The traditional construction of history implies also that the king of Damascus, who was at the head of a coalition of many Arabian chieftains, succeeded in formenting a revolt by a Trans-Jordan king named Mesh against the king of Sumur, whose vassal he was, and this rebellious vassal king captured cities of the king of Sumur and humiliated his people, as in the days of Mesha's rebellion against the king of Samaria. That Rimuta was the place in dispute between the king of Damascus and the king of Sumur, as Ramoth was in the second epoch; that the king of Sumur had a second residence where a deity was worshiped whose name, Baalith, was the same as that of the deity introduced by Jezebel, and the king of Sumur planted groves in his second residence, like Ahab in the field of Naboth; that the king of Damascus organized a number of ambuscades against the king of Sumur, and the king of Sumur each time managed to escape death, like the king of Samaria of the second period; that the king of Damascus became gravely ill, yet did not die from the illness but was put to a violent death on his sickbed, like the king of Damascus of the second period.

This hypothetical scholar would also be bound to admit that all these coincidences happened at a time when the land of Sumur was visited by a drought, and the springs dried up and a severe famine followed; that the drought lasted several years and caused starvation of the people and epidemics among the domestic animals; and that the inhabitants departed from the realm of the two residences everything just as it happened in the second period.

He would have to maintain that the two periods do not differ in any respect whatsoever, and that each event of one period has its twin in the other. The land of Edom was ruled by a deputy of the king of Jerusalem in both cases. Tribes from as far away as Mount Seir invaded Trans-Jordan in both cases. In the first period as in the second, the invaders threatened Jerusalem and caused the population of the kingdom to flee from their homes. The king of Jerusalem, like Jehoshaphat centuries later, was afraid of being driven with his people from their inheritance and expressed his fear in similar terms, but everything turned out well when the tribes of Mount Seir and Trans-Jordan rose up one against the other, as they did five to six hundred years later.

This scholar would also have to admit that the military chiefs of the Canaanite king of Jerusalem signed their letters with the same names as the military chiefs of Jehoshaphat, king of Jerusalem, and that the names were as peculiar and unusual as, for example, lahzibada (Jehozabad) and "son of Zuchru" ("son of Zichri"), or Addaia (Adaia), or Adadanu (Adadani, Adna), who was again the first among the chiefs; that the governor of Sumur had the same name as the governor of Samaria of the later period (Amon), and that the keeper of the palace in Sumur was named Arzaia like the chief steward, Arza, of the king of Israel. Again, in the city of Shunem (Shunama) lived a "great lady/' and already in the first period some miracle had happened to her so that she was called Baalat-Nese. And again, the king of Damascus had a military governor (Naaman, lanhama), by whose hand "deliverance was given to Syria," and who at first was feared by the king of Sumur but later on became the latter's friend, like his reincarnation six hundred years later.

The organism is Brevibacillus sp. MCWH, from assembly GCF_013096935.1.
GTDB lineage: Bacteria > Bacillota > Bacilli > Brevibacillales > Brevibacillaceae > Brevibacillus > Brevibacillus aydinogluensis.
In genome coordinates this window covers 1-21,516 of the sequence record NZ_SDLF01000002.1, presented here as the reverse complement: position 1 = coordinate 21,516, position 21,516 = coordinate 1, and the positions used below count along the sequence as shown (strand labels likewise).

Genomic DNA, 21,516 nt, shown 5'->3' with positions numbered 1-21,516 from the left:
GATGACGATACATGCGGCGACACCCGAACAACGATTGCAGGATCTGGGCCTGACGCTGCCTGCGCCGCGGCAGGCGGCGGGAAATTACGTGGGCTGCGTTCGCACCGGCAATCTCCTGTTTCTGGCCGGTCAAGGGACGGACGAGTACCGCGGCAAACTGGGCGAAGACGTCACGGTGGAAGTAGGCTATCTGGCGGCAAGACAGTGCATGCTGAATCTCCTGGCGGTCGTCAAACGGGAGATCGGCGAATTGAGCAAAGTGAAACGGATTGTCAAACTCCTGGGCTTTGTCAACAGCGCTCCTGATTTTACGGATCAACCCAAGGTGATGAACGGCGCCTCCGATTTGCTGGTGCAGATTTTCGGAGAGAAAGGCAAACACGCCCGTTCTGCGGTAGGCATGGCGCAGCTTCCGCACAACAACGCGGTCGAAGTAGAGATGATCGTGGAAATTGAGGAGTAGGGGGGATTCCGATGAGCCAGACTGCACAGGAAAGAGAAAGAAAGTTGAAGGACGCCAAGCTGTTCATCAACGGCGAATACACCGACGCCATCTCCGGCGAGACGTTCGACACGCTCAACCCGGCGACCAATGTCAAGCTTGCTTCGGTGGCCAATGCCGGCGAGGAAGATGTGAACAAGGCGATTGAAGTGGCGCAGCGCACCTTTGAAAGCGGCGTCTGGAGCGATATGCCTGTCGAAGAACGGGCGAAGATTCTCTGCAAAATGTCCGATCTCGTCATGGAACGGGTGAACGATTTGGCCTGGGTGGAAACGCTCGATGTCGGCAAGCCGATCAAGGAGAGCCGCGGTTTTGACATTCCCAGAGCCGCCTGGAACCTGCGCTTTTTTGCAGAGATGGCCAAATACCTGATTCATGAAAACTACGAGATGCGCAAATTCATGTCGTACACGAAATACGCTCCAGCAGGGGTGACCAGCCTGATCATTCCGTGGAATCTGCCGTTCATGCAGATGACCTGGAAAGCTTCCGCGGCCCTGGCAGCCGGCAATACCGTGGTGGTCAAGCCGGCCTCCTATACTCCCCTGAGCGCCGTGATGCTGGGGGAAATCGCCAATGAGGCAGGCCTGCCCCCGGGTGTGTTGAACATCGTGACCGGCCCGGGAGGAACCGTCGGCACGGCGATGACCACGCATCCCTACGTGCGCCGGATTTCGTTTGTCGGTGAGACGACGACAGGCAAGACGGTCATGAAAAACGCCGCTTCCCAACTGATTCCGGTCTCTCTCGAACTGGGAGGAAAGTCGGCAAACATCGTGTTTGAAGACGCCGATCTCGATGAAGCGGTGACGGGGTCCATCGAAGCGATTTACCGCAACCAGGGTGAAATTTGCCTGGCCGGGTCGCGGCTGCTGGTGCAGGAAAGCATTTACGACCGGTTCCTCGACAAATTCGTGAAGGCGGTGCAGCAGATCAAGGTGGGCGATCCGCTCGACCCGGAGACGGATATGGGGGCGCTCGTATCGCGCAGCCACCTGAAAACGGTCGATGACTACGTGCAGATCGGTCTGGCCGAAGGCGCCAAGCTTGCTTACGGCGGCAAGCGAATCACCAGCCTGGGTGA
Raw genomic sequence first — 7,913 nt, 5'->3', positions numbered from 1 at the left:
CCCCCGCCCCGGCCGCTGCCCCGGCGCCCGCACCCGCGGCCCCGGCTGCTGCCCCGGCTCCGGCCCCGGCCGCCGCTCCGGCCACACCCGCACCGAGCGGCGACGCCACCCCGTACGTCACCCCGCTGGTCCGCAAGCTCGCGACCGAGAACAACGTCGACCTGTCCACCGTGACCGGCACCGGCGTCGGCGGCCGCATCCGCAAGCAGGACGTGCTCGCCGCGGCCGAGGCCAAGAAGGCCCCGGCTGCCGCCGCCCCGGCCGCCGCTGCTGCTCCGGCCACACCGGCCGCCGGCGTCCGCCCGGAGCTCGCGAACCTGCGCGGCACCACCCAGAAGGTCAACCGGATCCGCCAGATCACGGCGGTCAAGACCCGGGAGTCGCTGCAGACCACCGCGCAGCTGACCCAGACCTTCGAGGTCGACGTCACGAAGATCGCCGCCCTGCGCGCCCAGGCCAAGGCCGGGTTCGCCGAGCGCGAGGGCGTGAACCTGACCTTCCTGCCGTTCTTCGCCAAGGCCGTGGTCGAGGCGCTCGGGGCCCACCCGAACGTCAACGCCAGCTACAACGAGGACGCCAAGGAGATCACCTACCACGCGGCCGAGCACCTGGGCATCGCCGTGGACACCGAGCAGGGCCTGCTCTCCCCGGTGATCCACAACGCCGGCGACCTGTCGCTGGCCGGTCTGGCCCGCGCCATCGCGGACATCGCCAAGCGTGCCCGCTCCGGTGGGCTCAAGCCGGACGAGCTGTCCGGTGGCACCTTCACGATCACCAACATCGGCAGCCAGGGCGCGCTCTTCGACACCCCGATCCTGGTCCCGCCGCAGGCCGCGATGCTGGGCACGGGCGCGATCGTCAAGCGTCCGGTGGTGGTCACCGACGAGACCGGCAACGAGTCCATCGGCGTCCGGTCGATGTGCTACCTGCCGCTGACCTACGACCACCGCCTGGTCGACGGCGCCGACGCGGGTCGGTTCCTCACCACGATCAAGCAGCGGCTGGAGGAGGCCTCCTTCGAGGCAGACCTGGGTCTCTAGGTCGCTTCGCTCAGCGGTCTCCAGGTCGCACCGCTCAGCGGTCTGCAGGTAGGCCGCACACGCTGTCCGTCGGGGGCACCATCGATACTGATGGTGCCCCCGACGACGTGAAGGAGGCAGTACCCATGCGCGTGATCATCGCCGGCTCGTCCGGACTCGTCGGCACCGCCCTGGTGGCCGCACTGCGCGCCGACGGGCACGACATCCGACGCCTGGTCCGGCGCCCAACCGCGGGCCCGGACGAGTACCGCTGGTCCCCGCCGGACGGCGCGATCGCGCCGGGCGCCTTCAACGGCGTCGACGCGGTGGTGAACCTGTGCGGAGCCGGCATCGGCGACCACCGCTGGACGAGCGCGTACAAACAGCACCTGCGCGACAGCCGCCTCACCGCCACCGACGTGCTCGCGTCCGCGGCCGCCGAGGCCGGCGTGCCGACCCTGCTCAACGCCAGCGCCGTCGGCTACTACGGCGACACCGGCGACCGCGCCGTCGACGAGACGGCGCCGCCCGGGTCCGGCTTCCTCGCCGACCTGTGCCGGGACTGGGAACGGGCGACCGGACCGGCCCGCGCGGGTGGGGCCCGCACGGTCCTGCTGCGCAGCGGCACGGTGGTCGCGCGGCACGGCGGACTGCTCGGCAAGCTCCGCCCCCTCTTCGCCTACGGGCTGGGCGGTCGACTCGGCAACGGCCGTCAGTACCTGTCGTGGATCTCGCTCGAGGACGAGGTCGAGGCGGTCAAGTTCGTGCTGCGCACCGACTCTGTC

Further, the successor of the murdered king of Damascus, by the name of Aziru or Azaru, acted like Hazael of the second period: he oppressed the land of Sumur; he conquered almost all the land of the realm; he burned with fire the strongholds and villages of the king of Sumur; he even spoke with the same peculiar expressions as Hazael did later on.

This scholar would also be faced with the fact that in the second period the city of Irqata again lost her king, and that King Matinu- Bali and King Adunu-Bali, under the leadership of Biridri, defied the mighty invader from the north, just as happened in the first period when a Biridia (Biridi) assumed the task of leading the kingless city of Irqata and King Mut-Balu and King Aduna against the invader from the north. In both cases this invader was the king of Assyria and the lord of Hatti. In both cases he was victorious over the coalition of Syrian and Palestinian princes helped by Egyptian battalions. In both cases he received placating presents from Musri (Egypt) in the form of rare animals or figures of such animals. Again, the long of Damascus, Hazael, battled with him between Lebanon and Hermon as did Azaru of the first period. Again, the kings of Tyre and Sidon, harassed by this invader, left 'their cities and departed in ships, as they did six hundred years earlier.

In both periods the art of ivory work flourished, and identical patterns were produced: designs and execution, characteristic of the earlier period, were repeated in the second period, and have been found to be so similar that they have been taken for copies of the art objects of the first period.

In both periods the same architecture and stone workmanship (Megiddo, Samaria) found expression.

In both periods the same idiomatic Hebrew was spoken.

Can one accept such a series of coincidences? And if it is accepted, is it only to have the old difficulties present themselves again? If the Habiru were the Israelites, why, then, in the Book of Joshua, which records the conquest of Canaan, and in the letters of el-Amarna are no common name and no common event preserved?